Tuesday, August 01, 2006

The Wages of Clericalism

Well, it happened... and Ann Rodgers was there.
On a riverboat cruising the confluence of Pittsburgh's three rivers yesterday, eight women held hands triumphantly and danced with three others they call bishops, as one of the latter proclaimed: "It is with great joy we present to you our newly ordained women priests."...

The ceremony followed the form of the Catholic rite, but with changes in ritual and language.

Dagmar Celeste, a former first lady of Ohio who was among the group's first ordinands in 2002, said, "Today we give honor to our mother God ... Just as the water broke in the wombs of our mother, so we open the waters of mother church."

In the most traditional part, the candidates -- most of whom are grandmothers or old enough to be so -- prostrated themselves on the floor before a makeshift altar. The congregation chanted a litany of saints with many traditional names, but also those of non-Catholics, such as the Rev. Martin Luther King, Jr., and whose lives also challenged Catholic teaching, such as Harvey Milk, a gay San Francisco city councilman who was shot to death in 1978.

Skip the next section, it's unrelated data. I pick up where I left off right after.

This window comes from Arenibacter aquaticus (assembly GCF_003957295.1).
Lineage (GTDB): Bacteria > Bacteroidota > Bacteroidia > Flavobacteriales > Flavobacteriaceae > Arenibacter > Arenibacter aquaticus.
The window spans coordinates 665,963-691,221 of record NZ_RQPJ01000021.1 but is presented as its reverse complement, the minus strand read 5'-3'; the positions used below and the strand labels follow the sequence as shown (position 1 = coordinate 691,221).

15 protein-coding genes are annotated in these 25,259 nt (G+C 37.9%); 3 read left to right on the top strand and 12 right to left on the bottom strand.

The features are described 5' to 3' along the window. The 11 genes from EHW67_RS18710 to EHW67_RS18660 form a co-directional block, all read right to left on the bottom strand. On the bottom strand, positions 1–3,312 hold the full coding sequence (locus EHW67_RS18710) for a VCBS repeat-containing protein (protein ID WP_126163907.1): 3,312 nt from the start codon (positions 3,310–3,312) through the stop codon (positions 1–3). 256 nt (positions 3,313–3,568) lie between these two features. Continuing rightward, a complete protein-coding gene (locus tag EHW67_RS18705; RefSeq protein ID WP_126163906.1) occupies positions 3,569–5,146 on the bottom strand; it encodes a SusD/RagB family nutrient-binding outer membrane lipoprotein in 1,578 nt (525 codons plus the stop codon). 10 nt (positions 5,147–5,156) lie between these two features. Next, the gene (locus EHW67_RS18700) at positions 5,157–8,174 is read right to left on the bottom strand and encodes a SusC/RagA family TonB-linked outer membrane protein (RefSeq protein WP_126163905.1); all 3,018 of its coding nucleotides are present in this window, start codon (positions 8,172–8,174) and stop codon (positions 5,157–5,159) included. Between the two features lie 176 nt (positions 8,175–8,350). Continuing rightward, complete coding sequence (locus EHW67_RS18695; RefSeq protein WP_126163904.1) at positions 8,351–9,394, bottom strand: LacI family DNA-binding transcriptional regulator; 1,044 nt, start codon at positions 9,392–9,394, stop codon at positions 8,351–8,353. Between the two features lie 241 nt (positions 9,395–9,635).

But at the prayer of consecration, they offered their first Eucharist, "together with Benedict, our pope, and with all our bishops, men and women."

"This is a sad moment for us. It has fostered even greater disunity in the church than what existed before this day began. We pray for reconciliation we pray for unity," said the Rev. Ronald Lengwin, spokesman for the Catholic Diocese of Pittsburgh.

"Either you accept the teaching of the church or you don't. If you don't in the public manner in which they have done today, then they are choosing to separate themselves from the church, even though they say they are not doing so."

Joan Houk, 66, of McCandless, who was declared a priest, said she would abide by the church's most basic restriction, and not go forward for communion in her parish.

"I will remain in my pew and pray for all of those others who also cannot receive communion," she said.

Her master of divinity degree would easily enable her to be ordained an Episcopal priest. But she chose Roman Catholic Womenpriests "because I'm Catholic," she said.

PHOTOS: AP/Gene J. Puskar